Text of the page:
Odd little bits of financial news have a funny way of creeping through the cracks in between dreary market forecasts and predictions of economic apocalypse. If you haven’t heard, Warren Buffett bought $5 Billion worth of shares for Bank of America, and countered claims of being pressured to help out the ailing institution by giving his inspiration for the transaction; his bathwater. The Huffington Post explained his reasoning in their article about the story.

You do not need a heavy chain and padlock to keep your ideas safe.

As this shows, a quick idea in the oddest of places can have dramatic implications for the market. At least when $5 Billion is involved. But Warren Buffett’s willingness to share his inspiration is not something that is seen often, especially in times of economic duress. In fact, quite a few employees, entrepreneurs and freelancers seem to clam up when it comes to ideas. After all, how do you know your colleague isn’t going to steal that idea? Heck, how many wannabe Warren Buffett-s in the making have taken long soaks in the bathtub since this article came out? But without collaboration, ideas have a tendency to fester and die. Having a good sounding board can only help to strengthen an idea and test it against criticism.

So how does somebody share an idea, without the fear of losing credit for it? Here are three ways to share with others, without having to immediately run to the boss to stake your claim on it.

1. Find a group you trust and establish some sort of working relationship with the people in it.
It is fairly likely that you work next to a particular group of people, or are part of a specific team. In order for things to function smoothly, you have to get along with the people that you are in close proximity with. You may have even gone out to lunch or just hung out together when work got a little slow. Because a relationship is in place, they are much less likely to stab you in the back and steal your idea. Thievery is all about ease; it is hard to steal from somebody who you are closer to because the fallout would typically be harder to deal with than whatever you gained from stealing. Plus, most people aren’t complete sociopaths and would probably feel bad about not crediting the person who originally had the idea if they were friends. So if you want a group to vet ideas with, your team at work, or even the person who shares your cubicle, are great places to start. They are probably trained in the same field as you are, and would be a great place to get initial criticism. But if you are in an industry that seems borderline-sociopathic, and you probably know if you are, you can always get a copyright for your idea for you take this step.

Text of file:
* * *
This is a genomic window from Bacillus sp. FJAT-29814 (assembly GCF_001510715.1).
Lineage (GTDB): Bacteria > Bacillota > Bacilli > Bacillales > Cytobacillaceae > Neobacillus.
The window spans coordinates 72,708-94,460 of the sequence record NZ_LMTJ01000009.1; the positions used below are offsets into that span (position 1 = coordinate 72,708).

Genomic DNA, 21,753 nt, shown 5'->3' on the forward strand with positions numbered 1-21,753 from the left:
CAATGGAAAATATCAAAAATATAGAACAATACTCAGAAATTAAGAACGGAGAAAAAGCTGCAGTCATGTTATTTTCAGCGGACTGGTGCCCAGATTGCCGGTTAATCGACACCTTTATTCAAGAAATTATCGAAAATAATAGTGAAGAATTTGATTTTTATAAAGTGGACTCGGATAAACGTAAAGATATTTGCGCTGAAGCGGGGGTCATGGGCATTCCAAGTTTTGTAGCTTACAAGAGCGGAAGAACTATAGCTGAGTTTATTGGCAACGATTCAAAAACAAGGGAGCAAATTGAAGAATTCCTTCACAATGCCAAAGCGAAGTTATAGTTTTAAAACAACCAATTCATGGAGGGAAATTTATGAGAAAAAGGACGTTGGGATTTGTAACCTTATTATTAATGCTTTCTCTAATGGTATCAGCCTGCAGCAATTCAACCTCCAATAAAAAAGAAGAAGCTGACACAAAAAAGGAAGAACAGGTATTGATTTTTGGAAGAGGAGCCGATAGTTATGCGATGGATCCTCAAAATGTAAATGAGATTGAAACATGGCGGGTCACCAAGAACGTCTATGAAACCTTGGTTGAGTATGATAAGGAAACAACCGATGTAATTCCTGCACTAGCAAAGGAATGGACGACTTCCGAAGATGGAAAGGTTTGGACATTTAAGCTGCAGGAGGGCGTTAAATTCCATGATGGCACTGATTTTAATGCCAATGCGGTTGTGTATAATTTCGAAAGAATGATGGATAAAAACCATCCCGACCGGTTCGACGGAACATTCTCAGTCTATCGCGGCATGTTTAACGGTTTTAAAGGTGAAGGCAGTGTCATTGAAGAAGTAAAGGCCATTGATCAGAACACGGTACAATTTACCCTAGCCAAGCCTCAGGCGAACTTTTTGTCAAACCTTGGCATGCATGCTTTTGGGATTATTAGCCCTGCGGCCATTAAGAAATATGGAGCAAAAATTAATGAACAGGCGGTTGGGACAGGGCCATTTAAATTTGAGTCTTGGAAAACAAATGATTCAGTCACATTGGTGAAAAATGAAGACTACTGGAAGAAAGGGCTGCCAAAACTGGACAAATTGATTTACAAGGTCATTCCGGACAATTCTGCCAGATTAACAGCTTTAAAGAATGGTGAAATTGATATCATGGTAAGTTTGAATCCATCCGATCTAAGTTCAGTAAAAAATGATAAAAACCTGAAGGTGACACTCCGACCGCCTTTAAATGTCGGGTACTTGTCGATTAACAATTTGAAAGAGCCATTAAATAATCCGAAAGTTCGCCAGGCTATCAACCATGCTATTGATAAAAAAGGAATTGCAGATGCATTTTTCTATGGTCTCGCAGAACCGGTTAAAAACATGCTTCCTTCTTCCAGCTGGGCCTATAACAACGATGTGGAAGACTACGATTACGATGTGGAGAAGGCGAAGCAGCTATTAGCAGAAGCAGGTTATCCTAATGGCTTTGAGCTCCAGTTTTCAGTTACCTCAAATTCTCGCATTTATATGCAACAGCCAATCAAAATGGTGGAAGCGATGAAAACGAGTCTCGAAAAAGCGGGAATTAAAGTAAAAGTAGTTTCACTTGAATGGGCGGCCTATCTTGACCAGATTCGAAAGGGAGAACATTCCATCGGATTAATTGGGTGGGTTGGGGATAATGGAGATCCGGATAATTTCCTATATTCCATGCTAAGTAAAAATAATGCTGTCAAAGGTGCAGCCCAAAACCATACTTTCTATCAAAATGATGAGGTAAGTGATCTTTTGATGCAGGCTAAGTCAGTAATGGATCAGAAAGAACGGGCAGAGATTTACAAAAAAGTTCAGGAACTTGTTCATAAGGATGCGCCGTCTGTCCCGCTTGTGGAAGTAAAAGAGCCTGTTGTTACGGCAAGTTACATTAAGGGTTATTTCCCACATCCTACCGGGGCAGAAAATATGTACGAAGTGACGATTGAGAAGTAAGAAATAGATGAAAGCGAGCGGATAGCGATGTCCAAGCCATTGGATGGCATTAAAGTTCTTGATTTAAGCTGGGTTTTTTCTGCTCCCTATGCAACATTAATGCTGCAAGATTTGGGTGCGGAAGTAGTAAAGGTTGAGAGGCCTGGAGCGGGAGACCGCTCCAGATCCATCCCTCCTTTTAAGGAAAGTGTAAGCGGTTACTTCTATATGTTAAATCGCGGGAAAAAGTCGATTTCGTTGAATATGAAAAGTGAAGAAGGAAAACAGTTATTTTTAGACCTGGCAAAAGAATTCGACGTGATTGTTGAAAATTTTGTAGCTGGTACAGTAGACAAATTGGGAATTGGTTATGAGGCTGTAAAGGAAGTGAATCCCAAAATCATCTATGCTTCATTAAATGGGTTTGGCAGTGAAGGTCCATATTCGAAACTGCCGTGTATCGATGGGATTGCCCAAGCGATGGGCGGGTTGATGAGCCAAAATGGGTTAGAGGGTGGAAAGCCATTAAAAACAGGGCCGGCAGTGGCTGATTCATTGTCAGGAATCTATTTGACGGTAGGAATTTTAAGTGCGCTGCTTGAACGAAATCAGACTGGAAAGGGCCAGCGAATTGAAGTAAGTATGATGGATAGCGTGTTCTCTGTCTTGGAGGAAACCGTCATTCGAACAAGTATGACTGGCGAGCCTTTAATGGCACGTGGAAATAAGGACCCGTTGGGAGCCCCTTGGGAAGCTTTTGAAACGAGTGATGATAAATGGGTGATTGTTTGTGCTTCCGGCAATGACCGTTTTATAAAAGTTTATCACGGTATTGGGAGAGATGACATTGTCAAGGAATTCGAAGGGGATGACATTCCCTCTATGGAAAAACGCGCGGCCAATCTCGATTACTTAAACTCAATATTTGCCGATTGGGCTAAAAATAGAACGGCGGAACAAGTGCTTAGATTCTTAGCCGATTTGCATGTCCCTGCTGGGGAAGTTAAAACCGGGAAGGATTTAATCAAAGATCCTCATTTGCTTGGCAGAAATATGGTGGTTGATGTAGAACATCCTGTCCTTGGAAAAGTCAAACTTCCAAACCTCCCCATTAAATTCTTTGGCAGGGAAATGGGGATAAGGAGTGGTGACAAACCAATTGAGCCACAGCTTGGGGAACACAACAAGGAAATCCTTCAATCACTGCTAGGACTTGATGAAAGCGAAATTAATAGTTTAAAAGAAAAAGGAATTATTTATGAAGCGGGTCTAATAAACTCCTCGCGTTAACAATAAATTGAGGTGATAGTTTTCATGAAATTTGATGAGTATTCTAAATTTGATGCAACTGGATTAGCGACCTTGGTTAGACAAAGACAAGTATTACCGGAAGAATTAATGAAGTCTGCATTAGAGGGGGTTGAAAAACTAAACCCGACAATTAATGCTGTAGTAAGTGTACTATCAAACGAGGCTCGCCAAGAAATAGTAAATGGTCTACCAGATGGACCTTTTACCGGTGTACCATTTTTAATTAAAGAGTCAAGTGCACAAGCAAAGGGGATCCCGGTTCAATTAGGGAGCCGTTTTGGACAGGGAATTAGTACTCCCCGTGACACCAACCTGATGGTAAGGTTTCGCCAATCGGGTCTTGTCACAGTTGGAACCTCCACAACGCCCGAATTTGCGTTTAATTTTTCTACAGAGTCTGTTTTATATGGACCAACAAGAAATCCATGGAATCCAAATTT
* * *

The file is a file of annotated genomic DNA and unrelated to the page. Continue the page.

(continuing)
2. Work out the details a little bit so there is still something unique you can bring to the table.
But maybe you stole your cubicle mate’s sandwich out of the fridge and they are out for revenge. Or you would like some peace of mind after letting your idea out. In that case, try and hash out some details on your own before presenting the main idea to anyone. Figure out where you want to take your idea, or what you hope to accomplish with it once everything is said and done. There is no reason for sharing the intricate details, and it allows you to keep something for yourself if, unfortunately, someone tries to rush to your manager/editor/boss/investor with your idea before you have a chance to. The extra details also show you’ve thought about this particular idea for a longer period of time, and may help prove ownership if it comes down to that. Hopefully it won’t, but having a word document or a presentation with a plan laid out for how you want to implement an idea is something that you don’t have to share to vet your thoughts.

3. Don’t overestimate your colleagues.
While you may think this is going to be the biggest thing since sliced bread, chances are that your colleagues don’t. Part of starting a business, pitching an investment opportunity, or publishing an article is convincing others that your idea is worth something. The fact that inventors, writers and entrepreneurs typically have to work really hard at this indicates that most of the people they talk to don’t see the inherent genius in an idea that doesn’t come directly from their own minds. While this can make pitching an idea a very daunting process, it does guarantee some inherent protection from people stealing it. Plus, many of your colleagues may have their own ideas rattling around; there is no reason to spend the time and effort stealing yours when they feel much more strongly about their own.

In the end, you should try to not worry too much about possible theft. If you really think that someone is going to steal your idea, have them sign a non-disclosure agreement, file a patent or copyright it. Typically, though, this is not going to be that big of a problem. Vetting ideas can only make them stronger when you finally turn them into something concrete. Be open to suggestions, and willing to talk through criticism. In the end, you’re final product/article/plan of action will be much stronger because of it.